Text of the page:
The alter egos of discarded cardboard, what Edvard Munch has to do with recycling, and the only violin Itzhak Perlman can’t play.
By Maria Popova
Today, we’re looking at a ubiquitous and often overlooked material — cardboard — and fresh ways of breathing new life into it beyond the obvious call for recycling. Because reusing is great, but repurposing into something that makes a bigger cultural contribution, well, that’s immeasurably better.
Most of us see corrugated paper as a shameful piece of packaging waste, begging to be recycled — if we pay attention to it in the first place, that is. But for artist Mark Langan, it is the proverbial canvas for a truly unique kind of art.
Mark makes Corrugated Art — a celebration of “the unique properties of a highly visible manufactured product” by creatively repurposing it into fully recyclable artwork.
Mark’s commercial work includes a number of corporate logos. Some, of course, are more appropriate than others — Packaging Company of America is a no-brainer, but we fail to see how the sustainability message fits with the bottled water industry, easily among the world’s least sustainable.
We’re big fans of repurposing here — both physically, as a way to minimize waste, and conceptually, as a challenge to conceive of the ordinary in a an extraordinarily novel way. So go ahead and explore Mark’s work — you’ll never look at cardboard the same way again.
The work of British artist Chris Gilmour isn’t merely about giving old materials new life — it’s about provoking amazement and surprise and a new understanding of everyday reality.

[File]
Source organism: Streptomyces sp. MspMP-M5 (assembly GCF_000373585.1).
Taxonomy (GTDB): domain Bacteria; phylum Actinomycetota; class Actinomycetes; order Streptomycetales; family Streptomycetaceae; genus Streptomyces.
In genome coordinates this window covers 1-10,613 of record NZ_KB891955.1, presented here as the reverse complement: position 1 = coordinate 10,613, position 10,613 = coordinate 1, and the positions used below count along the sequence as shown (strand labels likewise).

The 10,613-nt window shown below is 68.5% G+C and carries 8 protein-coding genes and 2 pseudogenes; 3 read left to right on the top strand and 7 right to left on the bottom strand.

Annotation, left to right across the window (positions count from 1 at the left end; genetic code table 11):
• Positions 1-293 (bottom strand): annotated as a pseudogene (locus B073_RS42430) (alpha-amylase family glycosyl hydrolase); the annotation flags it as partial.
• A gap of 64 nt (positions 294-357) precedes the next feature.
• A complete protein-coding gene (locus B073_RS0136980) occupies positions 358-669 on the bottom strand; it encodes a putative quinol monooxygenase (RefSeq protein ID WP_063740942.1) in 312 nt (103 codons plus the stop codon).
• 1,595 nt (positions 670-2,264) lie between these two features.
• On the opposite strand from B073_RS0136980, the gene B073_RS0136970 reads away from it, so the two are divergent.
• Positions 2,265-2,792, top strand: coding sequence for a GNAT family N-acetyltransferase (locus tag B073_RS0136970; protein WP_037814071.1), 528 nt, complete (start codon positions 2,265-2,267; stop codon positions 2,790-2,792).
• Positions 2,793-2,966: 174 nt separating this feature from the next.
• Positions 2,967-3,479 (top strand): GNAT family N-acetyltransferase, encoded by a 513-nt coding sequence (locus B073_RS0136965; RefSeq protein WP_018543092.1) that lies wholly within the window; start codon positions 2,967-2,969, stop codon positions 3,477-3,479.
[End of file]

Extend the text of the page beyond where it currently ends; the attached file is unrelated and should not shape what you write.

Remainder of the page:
Gilmour makes life-sized sculptures made out of packaging cardboard. But as immaculate as his craftsmanship is, his art transcends the realm of craft — it’s a commentary on the process of deconstruction and construction, an aesthetic and conceptual narrative about the routines of daily life, an exploration of the often thin line between reality and unreality.
Gilmour’s work has progressed from objects that capture the emotion and memory of first-hand experiences — a bicycle, a typewriter, a piano — to pieces of broader cultural context.
Simply-named American company Cardboard Design offers all kinds of cardboard-made castles, forts, rockets, playhouses, dollhouses, teepees, dens, chairs and pods — play-therapy for kids being nursed on the sustainable lifestyle from birth. Great already. But beyond the they also have something called liquid cardboard — a line of products that move freely from one shape to another.
Each item is an absolute chameleon, with the capacity to transform into anything from a vase to a bowl to a candle holder to a stress toy — creative clay to be molded solely by your imagination.
We also love Cardboard Design‘s “Cardboard Speaks” guerrilla campaign — a quirky effort aimed at making passers-by question the mundane material and toy with the prospect of its second life.
Here’s to looking at the ordinary and envisioning the extraordinary — even if it’s “mere” cardboard we’re looking at.